Thinning Forests to Reduce Fire Risk

April 5, 2017

To restore a forest and reduce the risk of severe wildfires, a conservation group is cutting down trees.

But it’s not a typical commercial logging operation. The Nature Conservancy is selectively logging dry forests in Washington’s Central Cascades as part of a long-term plan to make thousands of privately owned forestland more resilient to fire, disease and climate change.

A century of wildfire suppression has resulted in overgrown trees that are ripe for fire, so the group is weeding out smaller trees that can serve as kindling for larger fires. They’re leaving bigger, older and more fire-resistant ponderosa pines while removing tree species such as grand fir that are more susceptible to fire.

“We’re changing how the fire would burn, and changing it from severe to a fire that would be good and would maintain forest health,” said Ryan Haugo, senior forest ecologist at The Nature Conservancy. “We’re trying to mimic the role that fire would naturally play.”

The restoration thinning project outside the city of Cle Elum represents a fraction of the millions of acres that some say need to be treated to prevent the kind of intense wildfires that have scorched thousands of acres across Washington and the U.S. West.

A 2014 analysis by The Nature Conservancy and the U.S. Forest Service identified more than 11 million acres of dry forest in Oregon and Washington that are in need of restoration. It also said restoration thinning and burning are immediately needed on about 9.5 million acres.

Not everyone agrees on what role thinning should play in restoring forests or at what pace and scale it should happen.

Some say thinning, if not done right or strategically, may cause more harm than good, especially when new roads are built or commercial logging is done in remote or sensitive areas. Others worry that too often restoration is used as a blanket excuse to commercially log more public lands.

Dominick DellaSala, chief scientist of the Geos Institute in Ashland, Oregon, said thinning that’s done right can be a good tool but it’s not the only one.

“I don’t see it as a panacea and it should be strategically used to defend homes and lives and get into the truly flammable area,” he said. Often missing from the equation is letting fires burn naturally under safe conditions, he added.

On a cold winter day, a small local crew hired by The Nature Conservancy used a yarder, a large piece of logging equipment, to haul freshly cut trees, some about 100 feet in length, up a steep hill to the snow-covered road.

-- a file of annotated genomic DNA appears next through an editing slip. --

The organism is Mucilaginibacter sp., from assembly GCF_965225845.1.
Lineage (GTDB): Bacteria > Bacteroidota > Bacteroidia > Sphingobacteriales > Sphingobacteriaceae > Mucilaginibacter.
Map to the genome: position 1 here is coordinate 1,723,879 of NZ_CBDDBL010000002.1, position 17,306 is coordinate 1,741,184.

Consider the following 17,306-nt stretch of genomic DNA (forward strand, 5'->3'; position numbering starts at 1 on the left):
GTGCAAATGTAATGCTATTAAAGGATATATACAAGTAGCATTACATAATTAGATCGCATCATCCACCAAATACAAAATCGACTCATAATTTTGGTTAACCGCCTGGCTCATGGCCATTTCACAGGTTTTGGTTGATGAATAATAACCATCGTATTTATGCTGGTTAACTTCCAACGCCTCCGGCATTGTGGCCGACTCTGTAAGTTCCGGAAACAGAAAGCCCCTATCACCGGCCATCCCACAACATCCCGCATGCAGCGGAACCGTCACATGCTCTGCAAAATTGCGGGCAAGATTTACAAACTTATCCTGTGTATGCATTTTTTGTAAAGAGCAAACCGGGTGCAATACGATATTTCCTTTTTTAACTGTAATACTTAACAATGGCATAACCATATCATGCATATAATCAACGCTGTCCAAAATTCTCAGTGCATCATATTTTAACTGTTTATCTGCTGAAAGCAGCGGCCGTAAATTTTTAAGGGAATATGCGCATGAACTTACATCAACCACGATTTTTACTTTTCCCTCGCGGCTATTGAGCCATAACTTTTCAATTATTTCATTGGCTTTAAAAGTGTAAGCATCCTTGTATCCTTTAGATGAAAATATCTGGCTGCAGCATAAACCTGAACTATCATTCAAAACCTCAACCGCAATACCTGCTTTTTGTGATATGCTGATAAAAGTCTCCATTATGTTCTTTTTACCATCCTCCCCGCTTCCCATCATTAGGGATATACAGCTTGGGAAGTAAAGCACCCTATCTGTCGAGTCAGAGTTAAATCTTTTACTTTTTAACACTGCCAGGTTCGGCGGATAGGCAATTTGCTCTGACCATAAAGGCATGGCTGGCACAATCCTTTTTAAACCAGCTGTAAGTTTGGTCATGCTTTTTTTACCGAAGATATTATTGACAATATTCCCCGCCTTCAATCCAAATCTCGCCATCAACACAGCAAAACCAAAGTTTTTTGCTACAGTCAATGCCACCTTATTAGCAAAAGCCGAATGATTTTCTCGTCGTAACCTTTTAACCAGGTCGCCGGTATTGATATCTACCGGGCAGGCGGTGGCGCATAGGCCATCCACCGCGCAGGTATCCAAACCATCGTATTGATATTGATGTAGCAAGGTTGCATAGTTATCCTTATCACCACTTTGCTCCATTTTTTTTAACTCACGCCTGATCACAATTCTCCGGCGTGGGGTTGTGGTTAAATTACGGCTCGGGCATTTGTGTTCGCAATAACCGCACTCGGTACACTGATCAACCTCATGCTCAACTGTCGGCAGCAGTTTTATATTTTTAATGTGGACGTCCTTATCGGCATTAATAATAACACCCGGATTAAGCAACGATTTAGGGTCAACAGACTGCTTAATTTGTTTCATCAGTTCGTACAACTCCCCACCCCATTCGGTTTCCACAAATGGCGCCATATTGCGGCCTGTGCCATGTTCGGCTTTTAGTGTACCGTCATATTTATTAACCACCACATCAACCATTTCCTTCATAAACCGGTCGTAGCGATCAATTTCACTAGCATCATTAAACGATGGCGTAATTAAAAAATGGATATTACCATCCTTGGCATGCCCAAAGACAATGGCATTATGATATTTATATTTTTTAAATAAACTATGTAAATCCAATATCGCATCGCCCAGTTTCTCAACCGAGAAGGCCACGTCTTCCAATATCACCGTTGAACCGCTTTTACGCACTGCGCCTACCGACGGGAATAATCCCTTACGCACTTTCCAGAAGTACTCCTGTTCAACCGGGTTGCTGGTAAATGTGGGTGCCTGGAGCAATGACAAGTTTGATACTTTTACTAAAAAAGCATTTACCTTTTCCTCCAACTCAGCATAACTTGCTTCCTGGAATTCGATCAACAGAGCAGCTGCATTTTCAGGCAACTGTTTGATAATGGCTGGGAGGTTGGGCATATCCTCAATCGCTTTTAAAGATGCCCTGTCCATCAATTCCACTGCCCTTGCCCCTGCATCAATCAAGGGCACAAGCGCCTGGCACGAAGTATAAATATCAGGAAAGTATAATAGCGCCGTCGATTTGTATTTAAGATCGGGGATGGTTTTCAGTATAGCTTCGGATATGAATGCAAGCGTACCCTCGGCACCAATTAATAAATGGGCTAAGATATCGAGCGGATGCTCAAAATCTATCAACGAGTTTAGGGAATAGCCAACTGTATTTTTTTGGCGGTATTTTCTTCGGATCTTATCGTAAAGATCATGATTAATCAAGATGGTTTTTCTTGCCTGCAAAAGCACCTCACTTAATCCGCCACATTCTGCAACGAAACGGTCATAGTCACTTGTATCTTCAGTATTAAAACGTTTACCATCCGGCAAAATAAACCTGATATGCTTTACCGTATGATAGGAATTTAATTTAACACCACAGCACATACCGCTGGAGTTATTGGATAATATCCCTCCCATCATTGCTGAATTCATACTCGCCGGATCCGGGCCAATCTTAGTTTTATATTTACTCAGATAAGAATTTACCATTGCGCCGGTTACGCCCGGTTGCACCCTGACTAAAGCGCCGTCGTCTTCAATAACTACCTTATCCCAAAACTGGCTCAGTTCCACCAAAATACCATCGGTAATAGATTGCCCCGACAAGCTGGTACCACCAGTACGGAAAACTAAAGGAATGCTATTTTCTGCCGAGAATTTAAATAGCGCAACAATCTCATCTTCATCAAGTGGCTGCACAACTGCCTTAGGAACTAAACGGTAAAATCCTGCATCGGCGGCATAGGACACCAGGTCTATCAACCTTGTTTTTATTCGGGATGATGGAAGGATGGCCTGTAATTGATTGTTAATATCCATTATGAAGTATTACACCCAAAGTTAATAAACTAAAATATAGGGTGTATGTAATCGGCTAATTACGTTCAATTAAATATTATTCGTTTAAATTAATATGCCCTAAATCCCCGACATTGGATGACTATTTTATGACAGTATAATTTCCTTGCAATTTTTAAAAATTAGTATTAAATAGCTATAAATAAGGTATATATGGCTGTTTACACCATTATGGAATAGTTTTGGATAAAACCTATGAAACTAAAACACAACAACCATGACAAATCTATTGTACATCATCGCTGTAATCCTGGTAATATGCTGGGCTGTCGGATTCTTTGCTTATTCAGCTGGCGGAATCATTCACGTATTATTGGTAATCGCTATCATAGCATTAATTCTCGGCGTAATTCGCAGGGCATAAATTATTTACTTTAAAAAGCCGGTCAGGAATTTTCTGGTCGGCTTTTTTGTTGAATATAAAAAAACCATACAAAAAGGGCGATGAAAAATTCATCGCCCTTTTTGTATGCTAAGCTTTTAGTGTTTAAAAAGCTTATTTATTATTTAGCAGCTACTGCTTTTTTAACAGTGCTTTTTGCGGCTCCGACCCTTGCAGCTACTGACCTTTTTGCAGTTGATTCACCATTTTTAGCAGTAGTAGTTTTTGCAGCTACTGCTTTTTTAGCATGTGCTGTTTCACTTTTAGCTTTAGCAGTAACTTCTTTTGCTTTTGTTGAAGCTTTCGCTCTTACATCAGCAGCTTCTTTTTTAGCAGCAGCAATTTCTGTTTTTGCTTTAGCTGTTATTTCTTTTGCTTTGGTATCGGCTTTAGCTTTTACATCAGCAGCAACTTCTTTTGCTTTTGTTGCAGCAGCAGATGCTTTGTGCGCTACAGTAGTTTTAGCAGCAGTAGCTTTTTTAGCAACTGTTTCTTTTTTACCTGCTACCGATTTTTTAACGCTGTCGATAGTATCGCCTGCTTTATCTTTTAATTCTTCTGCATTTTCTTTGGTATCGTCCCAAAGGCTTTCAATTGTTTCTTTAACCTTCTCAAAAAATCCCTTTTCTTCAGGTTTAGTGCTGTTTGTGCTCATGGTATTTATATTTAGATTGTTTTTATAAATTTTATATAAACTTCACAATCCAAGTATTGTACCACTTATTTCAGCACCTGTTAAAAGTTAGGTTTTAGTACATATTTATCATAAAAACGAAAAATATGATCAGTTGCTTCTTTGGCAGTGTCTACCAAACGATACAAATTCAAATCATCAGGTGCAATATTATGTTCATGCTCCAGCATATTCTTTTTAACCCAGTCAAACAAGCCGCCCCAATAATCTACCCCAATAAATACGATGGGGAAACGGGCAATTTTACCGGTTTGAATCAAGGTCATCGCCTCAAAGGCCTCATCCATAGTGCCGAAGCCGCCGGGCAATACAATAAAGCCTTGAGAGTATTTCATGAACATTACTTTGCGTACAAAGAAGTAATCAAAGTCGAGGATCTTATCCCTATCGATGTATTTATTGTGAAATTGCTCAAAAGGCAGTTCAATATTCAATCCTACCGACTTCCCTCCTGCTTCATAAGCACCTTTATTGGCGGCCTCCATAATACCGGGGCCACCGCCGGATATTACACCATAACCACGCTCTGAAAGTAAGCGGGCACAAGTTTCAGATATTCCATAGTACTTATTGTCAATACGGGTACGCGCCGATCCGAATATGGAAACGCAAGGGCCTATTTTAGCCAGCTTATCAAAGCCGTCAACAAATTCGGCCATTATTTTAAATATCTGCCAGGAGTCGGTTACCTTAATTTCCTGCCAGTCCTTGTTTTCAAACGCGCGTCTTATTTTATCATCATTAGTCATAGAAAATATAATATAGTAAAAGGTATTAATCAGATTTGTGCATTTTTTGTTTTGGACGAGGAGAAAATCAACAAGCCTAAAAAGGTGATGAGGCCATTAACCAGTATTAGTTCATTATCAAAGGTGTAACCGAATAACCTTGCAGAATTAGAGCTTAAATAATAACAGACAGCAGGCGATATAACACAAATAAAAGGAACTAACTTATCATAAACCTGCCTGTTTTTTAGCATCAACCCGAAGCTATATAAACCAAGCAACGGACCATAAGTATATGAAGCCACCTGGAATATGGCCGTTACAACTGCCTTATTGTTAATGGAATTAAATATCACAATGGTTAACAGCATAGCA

For much of the past winter, the crew has been working their way through thinning about 100 acres of dense forestland high above Cle Elum Lake.

The private forestland is part of nearly 48,000 acres on the east slopes of the Cascades that the group bought from Plum Creek Timber in 2014 with the goal of conserving land, protecting wildlife habitat and providing recreation access while also actively managing the forest, including logging to pay for restoration activities.

Crews use a cable system to haul the logs up. Once the logs are stacked in a pile, another worker revs up a chain saw and trims out smaller limbs. He marks them for length so they can be hauled to saw mills in the state where they are sold for timber products.

Not all the group’s forestland is suitable to commercial thinning. In some places, the group will weed out smaller trees but won’t sell the wood. But in places where they can, the group is trying to produce income to offset costs of managing the land.

“What we’re trying to show is that this is sustainable. You can make a profit here and treat a lot of these forests that need to be treated,” said Brian Mize, Central Cascades field forester for the Nature Conservancy.

“I don’t know if we’re going to convince everybody. But we have a tree problem,” Mize added. ‘We have too many trees. They’re primarily the wrong species. Just doing nothing, I think we what know the results are going to be, especially in the context of climate change.”

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